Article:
There is no end to the comedians who like to rip the Catholic Church for the sexual abuse scandal, but precious few seem to have any interest in the contribution that the public school industry has made to this problem. That’s too bad, because there is plenty of script available.
Take New York City, for instance. The New York Post reported on Feb. 9 that Alan Rosenfeld has been charged with ogling girls as young as 13, but still manages to keep his job. Though he hasn’t worked since 2001—he is assigned to what they call a “rubber room”—he has managed to receive $700,000 in salary.
Rosenfeld is not alone. There are more than 600 educators who are being bankrolled by the taxpayers for doing nothing: they, too, occupy a seat in the “rubber room.” One teacher, Francisco Olivares, allegedly impregnated a 16-year old when he began teaching 32 years ago. He still collects $94,000 a year.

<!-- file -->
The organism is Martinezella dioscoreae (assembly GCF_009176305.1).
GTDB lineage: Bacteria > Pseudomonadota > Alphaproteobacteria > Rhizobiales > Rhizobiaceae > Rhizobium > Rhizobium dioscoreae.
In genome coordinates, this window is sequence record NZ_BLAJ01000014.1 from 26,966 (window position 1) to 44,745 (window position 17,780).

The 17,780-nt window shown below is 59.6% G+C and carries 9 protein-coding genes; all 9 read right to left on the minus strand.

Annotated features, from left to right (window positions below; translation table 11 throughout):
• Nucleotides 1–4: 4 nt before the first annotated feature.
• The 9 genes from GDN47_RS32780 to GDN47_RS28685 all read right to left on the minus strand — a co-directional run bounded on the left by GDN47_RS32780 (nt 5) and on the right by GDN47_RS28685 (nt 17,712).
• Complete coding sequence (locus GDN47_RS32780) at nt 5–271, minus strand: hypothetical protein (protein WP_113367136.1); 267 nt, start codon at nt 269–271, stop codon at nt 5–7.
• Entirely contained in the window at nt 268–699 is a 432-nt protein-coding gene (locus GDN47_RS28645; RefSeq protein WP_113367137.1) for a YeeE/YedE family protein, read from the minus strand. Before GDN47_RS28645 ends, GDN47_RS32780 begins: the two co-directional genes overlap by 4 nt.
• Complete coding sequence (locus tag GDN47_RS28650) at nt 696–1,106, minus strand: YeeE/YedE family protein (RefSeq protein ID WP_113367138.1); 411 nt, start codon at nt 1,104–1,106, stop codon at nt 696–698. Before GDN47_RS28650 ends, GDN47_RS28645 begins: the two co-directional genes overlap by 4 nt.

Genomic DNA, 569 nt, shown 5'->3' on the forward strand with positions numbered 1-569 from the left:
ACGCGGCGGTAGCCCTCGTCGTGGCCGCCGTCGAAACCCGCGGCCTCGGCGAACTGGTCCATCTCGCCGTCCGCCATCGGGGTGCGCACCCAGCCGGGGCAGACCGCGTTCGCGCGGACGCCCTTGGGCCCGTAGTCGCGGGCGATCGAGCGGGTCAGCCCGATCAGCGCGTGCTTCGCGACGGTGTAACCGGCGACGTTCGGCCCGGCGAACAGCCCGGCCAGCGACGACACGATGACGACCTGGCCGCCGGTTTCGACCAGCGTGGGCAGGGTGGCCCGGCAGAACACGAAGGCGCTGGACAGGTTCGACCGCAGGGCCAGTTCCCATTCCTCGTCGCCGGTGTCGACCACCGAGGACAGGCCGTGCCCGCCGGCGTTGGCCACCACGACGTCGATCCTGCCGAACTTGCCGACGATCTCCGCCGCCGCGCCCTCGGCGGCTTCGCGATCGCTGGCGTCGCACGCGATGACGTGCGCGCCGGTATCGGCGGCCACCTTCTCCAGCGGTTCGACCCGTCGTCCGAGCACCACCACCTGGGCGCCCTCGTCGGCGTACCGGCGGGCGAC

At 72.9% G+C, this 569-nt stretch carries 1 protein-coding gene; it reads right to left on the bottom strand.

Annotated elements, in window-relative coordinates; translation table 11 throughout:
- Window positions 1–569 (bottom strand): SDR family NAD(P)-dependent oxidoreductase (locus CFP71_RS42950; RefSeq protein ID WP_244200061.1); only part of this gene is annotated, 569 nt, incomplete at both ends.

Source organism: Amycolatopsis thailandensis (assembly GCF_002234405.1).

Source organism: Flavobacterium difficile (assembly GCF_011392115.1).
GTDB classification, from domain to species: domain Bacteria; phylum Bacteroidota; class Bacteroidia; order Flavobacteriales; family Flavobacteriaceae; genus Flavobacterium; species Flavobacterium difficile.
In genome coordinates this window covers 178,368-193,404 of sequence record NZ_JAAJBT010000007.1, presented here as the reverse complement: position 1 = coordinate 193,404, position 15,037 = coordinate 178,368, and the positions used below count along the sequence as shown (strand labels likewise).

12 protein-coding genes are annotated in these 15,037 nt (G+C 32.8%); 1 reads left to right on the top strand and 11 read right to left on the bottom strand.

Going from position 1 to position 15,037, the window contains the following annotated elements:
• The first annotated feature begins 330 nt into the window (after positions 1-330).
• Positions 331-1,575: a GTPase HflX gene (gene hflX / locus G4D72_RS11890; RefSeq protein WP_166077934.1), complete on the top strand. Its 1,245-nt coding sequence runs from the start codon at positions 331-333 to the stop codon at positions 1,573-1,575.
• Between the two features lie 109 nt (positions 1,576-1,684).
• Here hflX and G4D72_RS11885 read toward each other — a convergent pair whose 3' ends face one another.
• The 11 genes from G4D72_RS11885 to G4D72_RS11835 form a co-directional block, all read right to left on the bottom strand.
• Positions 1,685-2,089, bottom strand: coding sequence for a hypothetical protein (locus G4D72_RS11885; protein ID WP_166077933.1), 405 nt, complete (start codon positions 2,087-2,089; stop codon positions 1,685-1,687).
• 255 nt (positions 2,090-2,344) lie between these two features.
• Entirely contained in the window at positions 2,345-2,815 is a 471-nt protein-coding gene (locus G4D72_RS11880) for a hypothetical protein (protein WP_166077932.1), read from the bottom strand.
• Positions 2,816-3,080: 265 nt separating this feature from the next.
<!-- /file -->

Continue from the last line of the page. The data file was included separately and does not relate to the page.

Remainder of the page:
Why is this happening? Because of the teachers unions and antiquated laws that give them cover.
This story never ends, yet the Bill Mahers of this world never open their mouths when it comes to teachers and their unions. Even though conditions in the priesthood have improved markedly, while the sexual abuse scandal continues to grow among the ranks of teachers, it’s still priests the so-called comedians go after.
And some wonder why the Catholic League, which fights anti-Catholicism, is busier than ever.